Plus, Micro-inverters also allows you to monitor the performance of individual solar panels rather than just the system total as is the case with string inverters.
The downside to Micro-inverters is the higher failure rate and need to get on the roof and under solar panels when doing corrective work. Some believe the failure rate is increased due to all the sophisticated electronics of an inverter in the harsh weather environment of extreme heat and cold experienced on the roof, but other claims that it is just newer technology teething pains.
Want to learn more about Power optimizers?
Power optimizers offer many of the same benefits as micro-inverters but tend to be slightly less expensive. Power optimizers are often considered a compromise between more expensive micro-inverters and the standard string inverter.
Like micro-inverters, power optimizers are located under each panel or sometimes integrated into the panels themselves. However, the solar panels are still wired in strings and the system will still have a central inverter mounted on a wall in a garage or easily accessible location. The big difference is instead of converting the DC electricity to AC electricity at the panels, the optimizers’ electronics adjust the DC electricity voltage to minimize the negative effects of shading on the string and send adjusted DC power to the inverter. This approach results in higher system efficiency than a string inverter alone and less complexity up under the roof than micro-inverters.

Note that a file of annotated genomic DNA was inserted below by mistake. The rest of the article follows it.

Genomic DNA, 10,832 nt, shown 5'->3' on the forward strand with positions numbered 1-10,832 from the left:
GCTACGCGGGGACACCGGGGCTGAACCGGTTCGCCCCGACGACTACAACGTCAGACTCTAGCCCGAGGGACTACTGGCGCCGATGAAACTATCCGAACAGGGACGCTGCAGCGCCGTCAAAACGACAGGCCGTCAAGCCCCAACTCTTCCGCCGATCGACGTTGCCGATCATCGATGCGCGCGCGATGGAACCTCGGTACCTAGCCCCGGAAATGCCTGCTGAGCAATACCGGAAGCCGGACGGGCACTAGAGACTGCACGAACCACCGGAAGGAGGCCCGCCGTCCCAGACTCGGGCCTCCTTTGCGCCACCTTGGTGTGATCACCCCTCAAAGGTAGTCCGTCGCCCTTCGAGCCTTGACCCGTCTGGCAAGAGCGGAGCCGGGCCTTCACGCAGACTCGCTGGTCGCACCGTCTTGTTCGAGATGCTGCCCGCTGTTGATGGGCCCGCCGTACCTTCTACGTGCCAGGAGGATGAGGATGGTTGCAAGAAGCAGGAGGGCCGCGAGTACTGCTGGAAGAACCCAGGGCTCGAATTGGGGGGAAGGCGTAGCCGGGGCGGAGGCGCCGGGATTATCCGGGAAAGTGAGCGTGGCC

Similar to micro-inverters, power optimizers reduce the impact of panel shading on system performance, and also offer individual panel performance monitoring. Systems that use optimizers are typically more expensive than standard string inverters and slightly more affordable than micro-inverters.
What to read more about Micro-inverters vs Power optimizers?
Micro-inverters and power Optimizers are very comparable and are collectively referred to as “Module-Level Power Electronics,” or MLPEs. They both offer:
-Monitors the performance of individual solar panels.
-Improves performance of solar panels on multi-faced roofs, or roofs that experience shading
Power optimizers have an edge over micro-inverters when it comes to the cost of an increasing size system. With micros, the greater number of Photovoltaic panels, the greater number of inverted needed and thus overall price stays flat. With optimized systems, one can increase the size of a system with the same inverter thus reducing the price per watt installed as the system size increases. One still has to buy additional optimizers and perhaps scale up to a larger inverter, but scalability still works in the optimizers advantage
While both micro-inverters and power optimizers typically have 25-year warranties, that is not the full picture. The optimizers up on the roof are warrantied for 25 years but the central inverter part mounted on the wall may only be warranted between for 12 years. If the 12-year warranty is a concern, many manufacturers offer extended warranties for their inverters for an additional cost.
While Micro-inverter’s warrantees cover 100% of the inverter system for 25 years, that is just materials warranty, the labor warranty to replace roof components is often only 5 years so it can be costly to replace failed micros in the future even if they are covered under warranty.